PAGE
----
This statement is a great example of how [some] men are getting this whole issue completely wrong.  Most think this is a battle not worth fighting.  One comment I received in discussion of this topic is that ‘watching porn stops rape’.  So not only should we accept that men are sexual predators that need to be relieved, but we as women are the ones to provide an alternative method of pleasing them to save ourselves from being raped.  We are still being raped every single day, in many ways, ways that are taken for granted.  Objectification comes in many shapes and sizes and I am sure the majority of men are unconsciously guilty of it.  You may not have raped a woman or physically abused her, but have you ever made a comment such as ‘women are bad drivers’ or criticised their capability in the work place or within education?  Have you ever judged a girl for what she is dressed like, slapping on labels such as ‘slut’, ‘slag’ or ‘whore’ upon someone you don’t even know?  Have you ever made a suggestive comment to a woman or touched a woman’s body, or expected that a woman is ‘up for it’ because of the way she is dressed?  I don’t think I have ever been on a night out without one of my girl friends or myself being ogled at or groped.  Women can’t even walk down the street without a man leaning out of a car window and hurling some lecherous comment at her.  The problems are more widespread than you thought.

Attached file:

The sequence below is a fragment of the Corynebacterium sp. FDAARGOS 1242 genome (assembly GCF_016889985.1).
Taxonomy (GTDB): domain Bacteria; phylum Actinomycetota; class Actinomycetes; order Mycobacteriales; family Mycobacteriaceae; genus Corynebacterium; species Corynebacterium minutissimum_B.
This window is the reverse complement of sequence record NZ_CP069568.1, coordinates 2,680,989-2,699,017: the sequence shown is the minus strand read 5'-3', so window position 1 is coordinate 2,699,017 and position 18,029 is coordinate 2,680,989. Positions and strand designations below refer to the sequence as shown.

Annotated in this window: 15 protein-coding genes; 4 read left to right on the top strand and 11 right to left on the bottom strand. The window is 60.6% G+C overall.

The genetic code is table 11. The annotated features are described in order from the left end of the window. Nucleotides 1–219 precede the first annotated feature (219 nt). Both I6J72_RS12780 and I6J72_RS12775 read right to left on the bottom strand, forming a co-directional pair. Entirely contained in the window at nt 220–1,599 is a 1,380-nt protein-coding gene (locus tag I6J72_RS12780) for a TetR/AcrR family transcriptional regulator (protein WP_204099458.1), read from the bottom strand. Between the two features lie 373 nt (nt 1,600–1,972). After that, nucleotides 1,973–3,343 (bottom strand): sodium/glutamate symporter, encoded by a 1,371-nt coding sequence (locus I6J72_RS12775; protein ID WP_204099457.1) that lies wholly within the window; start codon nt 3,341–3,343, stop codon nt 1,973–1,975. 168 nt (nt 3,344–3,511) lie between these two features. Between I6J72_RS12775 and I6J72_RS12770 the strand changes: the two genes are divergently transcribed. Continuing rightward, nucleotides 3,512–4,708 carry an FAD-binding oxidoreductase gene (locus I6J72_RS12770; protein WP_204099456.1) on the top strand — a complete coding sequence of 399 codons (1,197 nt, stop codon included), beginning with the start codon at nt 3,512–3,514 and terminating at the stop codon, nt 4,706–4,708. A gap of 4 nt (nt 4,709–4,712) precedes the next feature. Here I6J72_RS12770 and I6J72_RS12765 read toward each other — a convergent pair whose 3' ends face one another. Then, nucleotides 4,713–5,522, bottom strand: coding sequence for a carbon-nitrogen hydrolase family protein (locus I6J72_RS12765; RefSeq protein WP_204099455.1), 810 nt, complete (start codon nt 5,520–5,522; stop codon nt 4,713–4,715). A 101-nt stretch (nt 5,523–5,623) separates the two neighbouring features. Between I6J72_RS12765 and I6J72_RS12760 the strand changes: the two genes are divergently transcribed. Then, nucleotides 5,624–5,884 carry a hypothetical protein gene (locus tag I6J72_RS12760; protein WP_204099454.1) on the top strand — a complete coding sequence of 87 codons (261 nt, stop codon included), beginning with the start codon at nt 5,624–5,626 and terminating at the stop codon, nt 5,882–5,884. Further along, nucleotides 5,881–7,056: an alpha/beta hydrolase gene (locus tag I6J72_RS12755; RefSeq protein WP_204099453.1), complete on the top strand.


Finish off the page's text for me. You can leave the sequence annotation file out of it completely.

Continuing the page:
‘But pornographic media can be empowering to women’
Well, if the way a woman empowers herself is through sexual objectification then there is definitely something wrong with the world.  It is far more empowering for a woman to work 9 till 5 earnestly sweeping floors than for a woman to sell herself as an object to a man.  The women that aren’t being forced into such degrading submission usually only apply for these jobs because they are pressured into thinking that this makes them beautiful.  Particularly girls who have low self-esteem and little self-worth due to lack of appreciation of personal qualities and lack of motivation toward them reaching higher goals.  This is one way a woman can gain attention from men, and what is perceived to be ‘respect’, although is actually the complete lack of.  A common argument is that ‘women get paid for doing this so there’s no issue’.  Being paid is exactly what makes them objects.  Again due to discouragement in the workplace and throughout education, women are lacking the support and encouragement they need to succeed, and therefore take the easy option of selling their bodies in pornography, strip bars and prostitution.  At this point I will point out that not only men are to blame for this societal corruption, but women too are responsible for adhering to such ‘ideals’ and degrading positions, and therefore subjecting women on the whole to such victimisation.

‘It’s too late to change things’